Ehron Lee's forehead creased in a frown. With effort, he pulled himself from the chair and stumbled toward the window. The look on his face was vacant as he viewed the assembled warriors.
“My God, what are we gonna do?” Cora exclaimed, her voice tremulous.
Ehron Lee had no answer. He stood leaning his body forward, maintaining his balance with both hands braced against the counter. He held himself that way for several moments before he turned to Cora. He offered an enigmatic nod, and summoned the strength to slowly, painfully, limp toward the front door. Cora hesitated, then she followed, tentatively.
Upon stepping outside and holding himself steady against the doorframe, Ehron Lee looked into the stern, stoic features of the mounted Chiricahua braves and their chief. Almost immediately the young Indian named Jishnu pierced Ehron Lee with his dark-eyed stare.
He raised his arm and pointed a stiff, accusing finger.
“HeÂ .Â .Â . it is he who is responsible for Dahana.”
Ehron Lee looked back at the brave. He detected death in the young man's eyes. While he could not understand the accusation placed upon him, neither did he dispute it.
Once more, the chief expressed his demand. His voice was calm, controlled, but his words were serious with intent. He again stated that the one responsible for the killing of the young brave must pay the penalty that the Chiricahua demanded; otherwise he would give the command for his warriors to exact retribution upon them all. Given their number and the determination expressed by each, the vengeance enforced promised to be swift, and would result in a massacre.
The chief's eyes leveled upon Ehron Lee and held firm. He lifted the feathered staff in a subtle yet resolute gesture.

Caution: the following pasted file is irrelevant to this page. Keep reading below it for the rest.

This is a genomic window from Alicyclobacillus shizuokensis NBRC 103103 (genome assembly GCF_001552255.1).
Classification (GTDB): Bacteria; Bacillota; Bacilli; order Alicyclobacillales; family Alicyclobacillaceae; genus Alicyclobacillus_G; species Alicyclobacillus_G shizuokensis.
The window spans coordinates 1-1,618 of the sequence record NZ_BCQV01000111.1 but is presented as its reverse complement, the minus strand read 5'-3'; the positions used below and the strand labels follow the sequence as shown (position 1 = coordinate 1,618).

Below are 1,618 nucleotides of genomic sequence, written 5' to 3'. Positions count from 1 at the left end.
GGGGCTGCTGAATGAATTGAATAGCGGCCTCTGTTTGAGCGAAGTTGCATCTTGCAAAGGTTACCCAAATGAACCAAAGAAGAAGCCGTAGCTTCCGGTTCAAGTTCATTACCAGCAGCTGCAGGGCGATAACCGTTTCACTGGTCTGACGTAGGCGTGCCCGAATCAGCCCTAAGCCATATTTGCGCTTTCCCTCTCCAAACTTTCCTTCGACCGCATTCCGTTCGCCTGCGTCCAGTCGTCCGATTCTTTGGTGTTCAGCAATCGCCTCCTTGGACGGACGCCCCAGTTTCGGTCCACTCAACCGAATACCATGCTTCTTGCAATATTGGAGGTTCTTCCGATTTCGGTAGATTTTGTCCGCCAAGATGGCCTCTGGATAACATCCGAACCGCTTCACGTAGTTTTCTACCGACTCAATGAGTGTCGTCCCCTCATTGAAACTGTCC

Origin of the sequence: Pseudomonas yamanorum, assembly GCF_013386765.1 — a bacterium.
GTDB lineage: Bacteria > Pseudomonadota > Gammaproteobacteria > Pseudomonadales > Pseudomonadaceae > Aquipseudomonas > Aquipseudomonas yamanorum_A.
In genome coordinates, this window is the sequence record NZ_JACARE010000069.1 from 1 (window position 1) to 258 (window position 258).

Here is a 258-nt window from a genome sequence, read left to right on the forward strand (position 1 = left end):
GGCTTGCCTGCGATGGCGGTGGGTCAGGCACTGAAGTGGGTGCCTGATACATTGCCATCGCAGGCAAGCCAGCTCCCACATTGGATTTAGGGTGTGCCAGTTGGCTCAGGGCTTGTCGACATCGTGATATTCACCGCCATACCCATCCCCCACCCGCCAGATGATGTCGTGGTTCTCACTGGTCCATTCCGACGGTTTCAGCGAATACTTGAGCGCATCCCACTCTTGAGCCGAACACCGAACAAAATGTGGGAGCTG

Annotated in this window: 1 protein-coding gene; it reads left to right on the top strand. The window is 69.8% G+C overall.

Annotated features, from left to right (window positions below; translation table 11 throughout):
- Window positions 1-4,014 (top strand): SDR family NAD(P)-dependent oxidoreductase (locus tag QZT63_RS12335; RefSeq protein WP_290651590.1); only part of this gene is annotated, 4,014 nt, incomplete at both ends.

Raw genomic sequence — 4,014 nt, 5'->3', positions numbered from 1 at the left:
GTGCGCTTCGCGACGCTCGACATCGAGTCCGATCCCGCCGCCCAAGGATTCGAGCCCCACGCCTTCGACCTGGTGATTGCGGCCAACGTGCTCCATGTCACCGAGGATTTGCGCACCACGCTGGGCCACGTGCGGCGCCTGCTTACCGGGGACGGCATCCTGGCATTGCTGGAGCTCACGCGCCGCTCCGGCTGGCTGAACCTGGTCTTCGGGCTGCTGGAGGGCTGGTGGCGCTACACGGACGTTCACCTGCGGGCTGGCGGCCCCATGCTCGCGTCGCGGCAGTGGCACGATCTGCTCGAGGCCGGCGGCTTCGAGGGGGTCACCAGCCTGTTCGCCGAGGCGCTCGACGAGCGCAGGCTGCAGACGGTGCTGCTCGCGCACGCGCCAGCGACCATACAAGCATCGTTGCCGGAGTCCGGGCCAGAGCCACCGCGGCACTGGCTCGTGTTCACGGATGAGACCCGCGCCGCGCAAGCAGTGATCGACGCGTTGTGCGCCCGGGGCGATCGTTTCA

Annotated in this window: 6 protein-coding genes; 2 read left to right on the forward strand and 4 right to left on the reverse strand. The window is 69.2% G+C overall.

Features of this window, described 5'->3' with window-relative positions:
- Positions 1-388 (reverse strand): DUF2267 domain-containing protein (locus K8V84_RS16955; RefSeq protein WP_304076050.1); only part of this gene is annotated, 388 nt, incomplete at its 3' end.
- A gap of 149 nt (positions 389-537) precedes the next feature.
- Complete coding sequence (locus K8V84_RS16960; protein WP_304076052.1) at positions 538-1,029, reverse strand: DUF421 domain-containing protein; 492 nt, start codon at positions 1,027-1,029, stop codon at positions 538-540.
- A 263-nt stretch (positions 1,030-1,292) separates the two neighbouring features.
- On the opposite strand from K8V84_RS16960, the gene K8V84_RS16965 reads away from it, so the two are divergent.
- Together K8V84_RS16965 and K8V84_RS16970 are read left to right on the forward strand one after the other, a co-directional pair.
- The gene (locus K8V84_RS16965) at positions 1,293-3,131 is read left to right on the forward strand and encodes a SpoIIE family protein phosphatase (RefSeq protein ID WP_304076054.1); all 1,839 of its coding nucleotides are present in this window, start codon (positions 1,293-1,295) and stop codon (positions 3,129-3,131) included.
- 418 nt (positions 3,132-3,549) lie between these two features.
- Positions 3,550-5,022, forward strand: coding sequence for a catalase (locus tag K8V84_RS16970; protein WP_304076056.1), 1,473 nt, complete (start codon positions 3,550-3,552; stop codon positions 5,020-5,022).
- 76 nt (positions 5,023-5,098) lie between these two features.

“You are the one Jishnu says is responsible,” he said, his voice as stern as the expression embedded on his countenance.
Although a quick, puzzled furrow creased Ehron Lee's brow, he did not respond. Instead he looked at each of the people with whom he was standing. All of them had suffered because of a plan he had initiated and with which he had forged forward. He determined that the killings must finally end and that somehow there must be restitution. A payment to the sad-faced girl, Evaline, whose father had been killed before her eyes; George Watson, whose wife had been shot in a courageous attempt to bring to an end this madness perpetrated by both himself and Ward. Buck LeightonÂ .Â .Â . and most especially Melinda.
Yes, he resolved, there had to be an end, and while Ehron Lee could not comprehend the condemnation thrust upon him by the Chiricahua, in a strange, fragmentary way he recognized it as another form of justice.
Still, only briefly succumbing to a moment of physical weakness, did he consider that the vengeance he had sought could be completed if heâhe aloneâpermitted it to beÂ .Â .Â . if he simply denied the accusation made against him by the young Chiricahua.
The notion passed quickly. Another thought overtook him. The legacy left to his son. Not only could he not deny his child a mother, but he could not allow a selfish action to further taint the memory his boy might someday have of the father he never knew.
He realized that perhaps this couldÂ .Â .Â .
be his redemption. The redemption he only just now was aware he sought.
As Cora inched beside him and he responded to her closeness by wrapping his arm around her shoulders, Ehron Lee felt the confidence to do what was neededâto, at least in part, set things right.